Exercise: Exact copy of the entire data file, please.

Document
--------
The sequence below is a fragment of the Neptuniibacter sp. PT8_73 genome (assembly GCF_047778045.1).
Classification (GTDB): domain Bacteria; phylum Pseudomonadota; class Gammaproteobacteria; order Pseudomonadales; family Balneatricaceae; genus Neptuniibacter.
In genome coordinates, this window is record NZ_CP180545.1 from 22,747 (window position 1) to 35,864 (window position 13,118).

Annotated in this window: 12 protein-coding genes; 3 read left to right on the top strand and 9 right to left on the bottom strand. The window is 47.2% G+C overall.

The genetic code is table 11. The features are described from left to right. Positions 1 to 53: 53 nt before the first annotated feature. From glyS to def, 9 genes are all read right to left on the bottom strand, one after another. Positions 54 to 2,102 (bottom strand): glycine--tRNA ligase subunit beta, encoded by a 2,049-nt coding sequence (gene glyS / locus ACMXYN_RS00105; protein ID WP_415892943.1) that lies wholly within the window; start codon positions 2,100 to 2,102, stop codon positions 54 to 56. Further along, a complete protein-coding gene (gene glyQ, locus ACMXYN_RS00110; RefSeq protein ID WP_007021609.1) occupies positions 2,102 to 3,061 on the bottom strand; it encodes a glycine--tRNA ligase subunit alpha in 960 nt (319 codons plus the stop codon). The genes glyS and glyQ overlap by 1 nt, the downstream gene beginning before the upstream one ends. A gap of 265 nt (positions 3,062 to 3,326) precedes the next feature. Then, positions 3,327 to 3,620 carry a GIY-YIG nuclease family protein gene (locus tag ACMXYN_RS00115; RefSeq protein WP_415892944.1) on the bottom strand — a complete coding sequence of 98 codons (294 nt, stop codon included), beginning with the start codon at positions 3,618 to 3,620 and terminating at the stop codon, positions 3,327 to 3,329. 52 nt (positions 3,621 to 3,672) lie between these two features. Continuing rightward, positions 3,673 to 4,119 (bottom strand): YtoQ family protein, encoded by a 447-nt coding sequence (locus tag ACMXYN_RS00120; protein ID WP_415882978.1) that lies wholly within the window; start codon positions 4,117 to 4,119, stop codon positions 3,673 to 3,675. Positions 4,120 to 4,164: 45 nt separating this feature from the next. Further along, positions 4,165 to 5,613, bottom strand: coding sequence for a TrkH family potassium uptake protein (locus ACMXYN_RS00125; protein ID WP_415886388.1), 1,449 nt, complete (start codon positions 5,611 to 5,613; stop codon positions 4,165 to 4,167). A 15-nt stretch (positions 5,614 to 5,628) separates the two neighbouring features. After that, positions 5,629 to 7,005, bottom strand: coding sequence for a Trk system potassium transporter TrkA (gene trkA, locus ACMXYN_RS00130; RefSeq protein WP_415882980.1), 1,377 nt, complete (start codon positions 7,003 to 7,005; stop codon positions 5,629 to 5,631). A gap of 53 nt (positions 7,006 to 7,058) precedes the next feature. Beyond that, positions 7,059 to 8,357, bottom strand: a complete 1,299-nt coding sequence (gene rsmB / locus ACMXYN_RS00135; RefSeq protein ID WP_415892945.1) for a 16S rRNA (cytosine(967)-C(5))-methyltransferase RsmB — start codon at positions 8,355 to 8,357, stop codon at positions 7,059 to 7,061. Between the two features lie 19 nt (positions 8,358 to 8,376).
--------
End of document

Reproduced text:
The sequence below is a fragment of the Neptuniibacter sp. PT8_73 genome (assembly GCF_047778045.1).
Classification (GTDB): domain Bacteria; phylum Pseudomonadota; class Gammaproteobacteria; order Pseudomonadales; family Balneatricaceae; genus Neptuniibacter.
In genome coordinates, this window is record NZ_CP180545.1 from 22,747 (window position 1) to 35,864 (window position 13,118).

Annotated in this window: 12 protein-coding genes; 3 read left to right on the top strand and 9 right to left on the bottom strand. The window is 47.2% G+C overall.

The genetic code is table 11. The features are described from left to right. Positions 1 to 53: 53 nt before the first annotated feature. From glyS to def, 9 genes are all read right to left on the bottom strand, one after another. Positions 54 to 2,102 (bottom strand): glycine--tRNA ligase subunit beta, encoded by a 2,049-nt coding sequence (gene glyS / locus ACMXYN_RS00105; protein ID WP_415892943.1) that lies wholly within the window; start codon positions 2,100 to 2,102, stop codon positions 54 to 56. Further along, a complete protein-coding gene (gene glyQ, locus ACMXYN_RS00110; RefSeq protein ID WP_007021609.1) occupies positions 2,102 to 3,061 on the bottom strand; it encodes a glycine--tRNA ligase subunit alpha in 960 nt (319 codons plus the stop codon). The genes glyS and glyQ overlap by 1 nt, the downstream gene beginning before the upstream one ends. A gap of 265 nt (positions 3,062 to 3,326) precedes the next feature. Then, positions 3,327 to 3,620 carry a GIY-YIG nuclease family protein gene (locus tag ACMXYN_RS00115; RefSeq protein WP_415892944.1) on the bottom strand — a complete coding sequence of 98 codons (294 nt, stop codon included), beginning with the start codon at positions 3,618 to 3,620 and terminating at the stop codon, positions 3,327 to 3,329. 52 nt (positions 3,621 to 3,672) lie between these two features. Continuing rightward, positions 3,673 to 4,119 (bottom strand): YtoQ family protein, encoded by a 447-nt coding sequence (locus tag ACMXYN_RS00120; protein ID WP_415882978.1) that lies wholly within the window; start codon positions 4,117 to 4,119, stop codon positions 3,673 to 3,675. Positions 4,120 to 4,164: 45 nt separating this feature from the next. Further along, positions 4,165 to 5,613, bottom strand: coding sequence for a TrkH family potassium uptake protein (locus ACMXYN_RS00125; protein ID WP_415886388.1), 1,449 nt, complete (start codon positions 5,611 to 5,613; stop codon positions 4,165 to 4,167). A 15-nt stretch (positions 5,614 to 5,628) separates the two neighbouring features. After that, positions 5,629 to 7,005, bottom strand: coding sequence for a Trk system potassium transporter TrkA (gene trkA, locus ACMXYN_RS00130; RefSeq protein WP_415882980.1), 1,377 nt, complete (start codon positions 7,003 to 7,005; stop codon positions 5,629 to 5,631). A gap of 53 nt (positions 7,006 to 7,058) precedes the next feature. Beyond that, positions 7,059 to 8,357, bottom strand: a complete 1,299-nt coding sequence (gene rsmB / locus ACMXYN_RS00135; RefSeq protein ID WP_415892945.1) for a 16S rRNA (cytosine(967)-C(5))-methyltransferase RsmB — start codon at positions 8,355 to 8,357, stop codon at positions 7,059 to 7,061. Between the two features lie 19 nt (positions 8,358 to 8,376).